ACP American College of Physicians - Internal Medicine - Doctors for Adults

Effective Clinical Practice

LETTER TO THE EDITOR

Effective Clinical Practice, September/October 2000.

Do We Need Another Bias?

I believe that overdiagnosis bias should not be considered one of the primary types of the bias in evaluating screening, as it was in the Primer in the most recent issue of ecp. (1)

So-called overdiagnosis bias is caused by the same phenomenon that causes length bias: variability of cancer progression. Slowly progressing cancer is more likely to remain undetected until a person dies of other causes. Cancer that does not progress is simply the most extreme case of a slowly progressing cancer.

It is impossible to know whether you've identified pseudodisease, because it is impossible to know at the time of cancer diagnosis when a person is going to die of something else. We should not name an entity based on the occurrence of a coincidental unrelated event after the fact. Not all types of autopsy-identified cancer are indolent, because it is impossible to know which ones would have progressed if the patient had lived.

Clarity in the presentation of these concepts is critical to communicating study results properly and increasing understanding of prevention. I find that increasing the number of terms used to describe biases usually decreases understanding. Misunderstanding of these concepts is rampant. I have found that the use of the term "overdiagnosis" to be particularly volatile and unproductive in discussions of screening-- it is pejorative, accusatory, and ultimately illogical. It is more useful to first explain the concept of variability of cancer progression and the phenomena that result from this variability.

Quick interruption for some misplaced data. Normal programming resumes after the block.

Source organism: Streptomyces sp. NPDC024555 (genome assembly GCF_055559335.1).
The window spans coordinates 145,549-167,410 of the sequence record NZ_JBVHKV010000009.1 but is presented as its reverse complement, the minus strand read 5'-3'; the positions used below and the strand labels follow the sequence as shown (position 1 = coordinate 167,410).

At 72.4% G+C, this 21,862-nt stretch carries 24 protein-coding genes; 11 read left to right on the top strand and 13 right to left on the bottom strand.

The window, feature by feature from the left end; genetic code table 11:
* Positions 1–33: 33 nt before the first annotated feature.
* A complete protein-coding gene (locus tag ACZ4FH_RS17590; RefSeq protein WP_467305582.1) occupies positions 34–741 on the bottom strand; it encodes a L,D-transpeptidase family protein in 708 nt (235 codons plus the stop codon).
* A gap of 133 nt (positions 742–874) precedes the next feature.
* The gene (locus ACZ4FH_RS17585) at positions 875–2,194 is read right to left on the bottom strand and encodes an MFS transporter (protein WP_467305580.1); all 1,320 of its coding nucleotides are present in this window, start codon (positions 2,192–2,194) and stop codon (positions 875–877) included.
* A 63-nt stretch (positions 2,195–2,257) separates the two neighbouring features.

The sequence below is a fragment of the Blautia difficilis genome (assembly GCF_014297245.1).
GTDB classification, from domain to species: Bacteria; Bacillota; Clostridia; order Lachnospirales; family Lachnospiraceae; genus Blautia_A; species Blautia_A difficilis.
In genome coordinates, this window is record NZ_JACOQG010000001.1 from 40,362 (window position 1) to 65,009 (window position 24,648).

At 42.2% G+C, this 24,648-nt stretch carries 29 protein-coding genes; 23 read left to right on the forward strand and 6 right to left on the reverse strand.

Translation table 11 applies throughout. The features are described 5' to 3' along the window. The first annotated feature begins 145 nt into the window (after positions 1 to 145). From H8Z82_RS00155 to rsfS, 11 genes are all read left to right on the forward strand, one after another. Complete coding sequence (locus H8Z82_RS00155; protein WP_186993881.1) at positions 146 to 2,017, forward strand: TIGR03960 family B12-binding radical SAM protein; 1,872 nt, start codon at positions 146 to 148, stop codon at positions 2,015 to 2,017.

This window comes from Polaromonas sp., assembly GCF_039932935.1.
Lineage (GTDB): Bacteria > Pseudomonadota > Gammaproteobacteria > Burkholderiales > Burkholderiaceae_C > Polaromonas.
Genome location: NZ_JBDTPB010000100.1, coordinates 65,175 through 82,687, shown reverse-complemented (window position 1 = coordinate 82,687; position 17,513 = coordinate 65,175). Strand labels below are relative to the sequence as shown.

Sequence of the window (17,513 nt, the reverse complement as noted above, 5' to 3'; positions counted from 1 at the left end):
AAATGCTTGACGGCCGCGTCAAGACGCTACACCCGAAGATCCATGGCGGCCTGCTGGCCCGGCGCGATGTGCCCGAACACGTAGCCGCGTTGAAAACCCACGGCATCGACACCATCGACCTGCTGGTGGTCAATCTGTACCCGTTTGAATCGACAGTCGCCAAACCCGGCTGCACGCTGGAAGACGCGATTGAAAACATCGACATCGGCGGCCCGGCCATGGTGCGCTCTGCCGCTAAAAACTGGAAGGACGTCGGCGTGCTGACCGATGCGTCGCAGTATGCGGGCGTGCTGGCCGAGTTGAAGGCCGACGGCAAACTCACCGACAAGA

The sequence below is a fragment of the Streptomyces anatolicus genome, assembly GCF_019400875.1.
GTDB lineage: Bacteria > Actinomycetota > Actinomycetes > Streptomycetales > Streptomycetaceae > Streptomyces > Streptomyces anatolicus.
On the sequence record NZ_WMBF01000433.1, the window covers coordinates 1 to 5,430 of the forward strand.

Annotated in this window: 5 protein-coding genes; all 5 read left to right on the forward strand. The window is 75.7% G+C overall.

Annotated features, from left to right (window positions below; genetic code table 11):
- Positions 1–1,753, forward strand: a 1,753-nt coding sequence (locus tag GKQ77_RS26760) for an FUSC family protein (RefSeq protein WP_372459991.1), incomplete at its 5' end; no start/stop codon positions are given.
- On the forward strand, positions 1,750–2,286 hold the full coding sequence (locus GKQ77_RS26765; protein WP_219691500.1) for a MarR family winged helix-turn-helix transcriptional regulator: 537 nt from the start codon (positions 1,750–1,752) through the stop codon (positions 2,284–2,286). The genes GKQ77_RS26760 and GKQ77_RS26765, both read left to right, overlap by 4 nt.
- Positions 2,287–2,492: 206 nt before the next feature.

David H. Mark, MD, MPH
Contributing Editor, JAMA

Reference

1. Primer on lead-time, length, and overdiagnosis biases. Effective Clinical Practice. 1999;2:97.

THE EDITOR RESPONDS

I both appreciate and share Dr. Mark's general concern that increasing the number of terms used to describe medical processes often hinders genuine understanding. Furthermore, many screening experts would share his view that overdiagnosis bias is really best thought of as an extreme case of length bias. However, I do not.

Length bias is difficult to understand. I found it hard to learn and still find it hard to teach to others. Dr. Mark is correct that students need to first understand the concept of variability of cancer progression. The resulting phenomenon is then best communicated using a simplified model of fast- and slow-growing tumors. Thus, length bias, as commonly described, presumes disease progression (as does lead-time bias). The idea that some abnormalities might not progress (or might even regress) is so distinct that I believe it warrants a distinct label. "Overdiagnosis" is the label currently in use. And although students are surprised when they first learn the concept, they quickly understand how overdiagnosis can bias a comparison of survival in screening-detected cases versus cases detected by signs and symptoms.

Finally, I share Dr. Mark's interest in clearly presenting the epidemiologic issues that surround prevention. I welcome the thoughts of others.

H. Gilbert Welch, MD, MPH
Editor, ecp